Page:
Successful people do stay on the lookout for opportunities and are prepared to exploit them. Those opportunities don’t appear to everyone equally. Your timing, your circumstances, your gender, your looks, your education level, your race, your country of birth, your parents incomes, all contribute to ‘luck’. Yes you can be successful despite all these things. But a disproportionate % of ‘lucky’ people are still white American males.
An upside to this: we’re all pretty lucky to be living right now. The internet has levelled the play field a lot, as has globalisation. Plus to be following your dreams your basic survival needs do have to be met on a daily basis. And more and more people have access to vaccinations, clean water, enough food and shelter, all of which is helping to equal out the luck.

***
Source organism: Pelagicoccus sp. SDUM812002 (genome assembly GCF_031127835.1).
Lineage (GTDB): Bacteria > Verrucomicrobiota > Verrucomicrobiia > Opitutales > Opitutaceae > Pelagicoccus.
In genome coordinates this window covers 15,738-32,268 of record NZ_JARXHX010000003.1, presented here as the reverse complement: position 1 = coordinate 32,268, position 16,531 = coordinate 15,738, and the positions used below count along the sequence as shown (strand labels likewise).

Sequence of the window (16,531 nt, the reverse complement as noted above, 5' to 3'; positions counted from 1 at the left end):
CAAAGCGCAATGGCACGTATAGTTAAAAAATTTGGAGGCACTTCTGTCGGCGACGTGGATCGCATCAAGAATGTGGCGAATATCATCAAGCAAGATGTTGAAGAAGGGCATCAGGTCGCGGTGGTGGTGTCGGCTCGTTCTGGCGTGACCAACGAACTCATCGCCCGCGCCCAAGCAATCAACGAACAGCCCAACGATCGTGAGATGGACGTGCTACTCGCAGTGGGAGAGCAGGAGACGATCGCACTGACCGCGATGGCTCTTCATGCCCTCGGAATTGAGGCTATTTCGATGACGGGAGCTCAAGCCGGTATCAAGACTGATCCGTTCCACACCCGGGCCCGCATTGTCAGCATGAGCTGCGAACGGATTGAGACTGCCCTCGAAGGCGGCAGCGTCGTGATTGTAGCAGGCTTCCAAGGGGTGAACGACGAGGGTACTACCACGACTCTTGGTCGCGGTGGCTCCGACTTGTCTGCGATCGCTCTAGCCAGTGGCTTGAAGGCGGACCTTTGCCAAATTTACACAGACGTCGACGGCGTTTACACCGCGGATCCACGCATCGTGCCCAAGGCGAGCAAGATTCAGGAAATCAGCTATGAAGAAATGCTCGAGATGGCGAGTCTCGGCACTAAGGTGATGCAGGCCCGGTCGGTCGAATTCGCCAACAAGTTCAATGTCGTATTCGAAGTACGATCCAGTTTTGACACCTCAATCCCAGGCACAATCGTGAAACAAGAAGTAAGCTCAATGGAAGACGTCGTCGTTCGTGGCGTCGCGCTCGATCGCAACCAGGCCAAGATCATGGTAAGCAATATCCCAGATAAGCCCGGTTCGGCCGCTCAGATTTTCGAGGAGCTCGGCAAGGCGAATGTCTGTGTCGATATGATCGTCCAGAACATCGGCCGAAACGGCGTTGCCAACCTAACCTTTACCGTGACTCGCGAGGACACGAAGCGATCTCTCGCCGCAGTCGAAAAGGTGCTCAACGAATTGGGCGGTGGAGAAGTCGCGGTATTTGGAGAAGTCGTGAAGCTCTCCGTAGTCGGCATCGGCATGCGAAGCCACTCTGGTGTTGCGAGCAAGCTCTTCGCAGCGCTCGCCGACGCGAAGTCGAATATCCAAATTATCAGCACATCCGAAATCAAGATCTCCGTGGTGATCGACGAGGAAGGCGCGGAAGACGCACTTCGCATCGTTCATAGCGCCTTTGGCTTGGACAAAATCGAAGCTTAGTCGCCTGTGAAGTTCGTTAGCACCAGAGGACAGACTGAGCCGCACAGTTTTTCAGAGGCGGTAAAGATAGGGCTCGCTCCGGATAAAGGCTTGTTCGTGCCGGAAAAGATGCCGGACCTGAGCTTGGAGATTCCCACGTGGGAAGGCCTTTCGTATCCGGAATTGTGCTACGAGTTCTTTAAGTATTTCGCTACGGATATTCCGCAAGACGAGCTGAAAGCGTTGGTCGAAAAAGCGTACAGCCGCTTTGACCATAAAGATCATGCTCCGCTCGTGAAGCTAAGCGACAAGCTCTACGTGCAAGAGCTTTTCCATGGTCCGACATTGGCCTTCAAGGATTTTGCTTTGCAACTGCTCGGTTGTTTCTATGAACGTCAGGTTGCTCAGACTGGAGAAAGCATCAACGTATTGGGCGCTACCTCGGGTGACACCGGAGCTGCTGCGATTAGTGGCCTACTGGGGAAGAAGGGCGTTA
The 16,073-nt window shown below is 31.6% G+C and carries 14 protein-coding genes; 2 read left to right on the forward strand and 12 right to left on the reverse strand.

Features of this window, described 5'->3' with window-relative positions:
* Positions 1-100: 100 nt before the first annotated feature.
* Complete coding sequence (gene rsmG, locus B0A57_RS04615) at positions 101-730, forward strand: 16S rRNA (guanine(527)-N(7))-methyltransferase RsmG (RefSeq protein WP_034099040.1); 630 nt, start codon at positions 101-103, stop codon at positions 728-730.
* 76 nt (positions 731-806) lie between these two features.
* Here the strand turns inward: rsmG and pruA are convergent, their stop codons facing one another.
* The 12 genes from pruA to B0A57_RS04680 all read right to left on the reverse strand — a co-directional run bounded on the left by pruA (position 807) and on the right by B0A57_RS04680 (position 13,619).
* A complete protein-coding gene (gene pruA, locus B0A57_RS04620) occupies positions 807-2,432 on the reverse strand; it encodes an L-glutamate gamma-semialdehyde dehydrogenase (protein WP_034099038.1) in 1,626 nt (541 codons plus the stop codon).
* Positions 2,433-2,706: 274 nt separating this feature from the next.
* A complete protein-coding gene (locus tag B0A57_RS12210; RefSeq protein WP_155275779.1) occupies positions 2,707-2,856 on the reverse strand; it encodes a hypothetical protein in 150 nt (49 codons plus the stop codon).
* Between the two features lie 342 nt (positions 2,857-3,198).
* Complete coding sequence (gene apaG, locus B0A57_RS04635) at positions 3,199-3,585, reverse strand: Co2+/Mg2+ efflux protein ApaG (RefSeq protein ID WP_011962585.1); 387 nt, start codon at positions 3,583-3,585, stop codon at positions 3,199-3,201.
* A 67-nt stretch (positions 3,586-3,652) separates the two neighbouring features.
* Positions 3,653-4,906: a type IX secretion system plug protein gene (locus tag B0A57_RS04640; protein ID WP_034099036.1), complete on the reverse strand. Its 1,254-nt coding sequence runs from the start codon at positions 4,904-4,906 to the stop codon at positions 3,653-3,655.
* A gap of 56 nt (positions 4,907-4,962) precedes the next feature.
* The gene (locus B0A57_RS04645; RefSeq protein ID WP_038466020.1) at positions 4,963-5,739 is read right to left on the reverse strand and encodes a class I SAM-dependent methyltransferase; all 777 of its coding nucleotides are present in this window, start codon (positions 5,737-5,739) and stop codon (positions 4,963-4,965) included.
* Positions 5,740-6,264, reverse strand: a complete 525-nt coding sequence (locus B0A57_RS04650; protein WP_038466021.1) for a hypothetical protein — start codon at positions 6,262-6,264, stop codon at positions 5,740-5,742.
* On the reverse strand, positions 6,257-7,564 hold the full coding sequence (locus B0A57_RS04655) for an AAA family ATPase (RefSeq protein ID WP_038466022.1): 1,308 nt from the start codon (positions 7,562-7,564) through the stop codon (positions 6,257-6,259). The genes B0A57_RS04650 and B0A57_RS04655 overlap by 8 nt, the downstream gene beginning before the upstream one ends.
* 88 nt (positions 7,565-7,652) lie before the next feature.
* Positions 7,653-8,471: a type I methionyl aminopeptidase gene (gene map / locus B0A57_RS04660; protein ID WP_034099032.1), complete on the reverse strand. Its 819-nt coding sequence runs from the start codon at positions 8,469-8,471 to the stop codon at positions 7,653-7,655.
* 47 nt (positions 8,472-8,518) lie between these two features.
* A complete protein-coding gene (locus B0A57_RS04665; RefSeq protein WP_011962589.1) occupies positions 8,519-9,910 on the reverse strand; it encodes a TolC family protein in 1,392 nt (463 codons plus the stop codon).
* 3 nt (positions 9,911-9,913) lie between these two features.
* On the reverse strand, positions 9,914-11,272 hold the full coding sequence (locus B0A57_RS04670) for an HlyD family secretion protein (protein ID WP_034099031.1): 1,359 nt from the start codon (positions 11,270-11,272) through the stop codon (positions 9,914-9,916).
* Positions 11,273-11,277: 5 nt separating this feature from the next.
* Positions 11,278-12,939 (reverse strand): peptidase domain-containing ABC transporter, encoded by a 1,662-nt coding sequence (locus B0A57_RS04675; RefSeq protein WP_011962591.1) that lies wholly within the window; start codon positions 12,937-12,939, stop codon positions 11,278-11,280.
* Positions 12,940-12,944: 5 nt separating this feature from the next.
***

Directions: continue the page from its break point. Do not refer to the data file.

Please don’t mistake the tone of this post: I totally think you should follow your dreams. And I’m willing to bet that your fears are standing in the way of your dreams somewhat, more than they have to be. And you should totally go to someone and work that stuff out. But not because you’ll be a success. Because following your dreams feels good, and right, and makes life feel worthwhile. So worthwhile that you’re prepared to do all the hard work it takes, eat all those sandwiches, no matter where you get to in the end with it. That’s what makes a true passion a passion: you’d happily do it every day, just for the experience of doing it.
So let me know: what do you love doing so much that it doesn't really matter whether or not you're ever 'successful' at it or not?
Try making doing more of that thing your New Year's resolution: it's the best way to bring more happiness into 2016!
Lana Hall, Psychologist. Helping you to live your best life, using the power of psychology.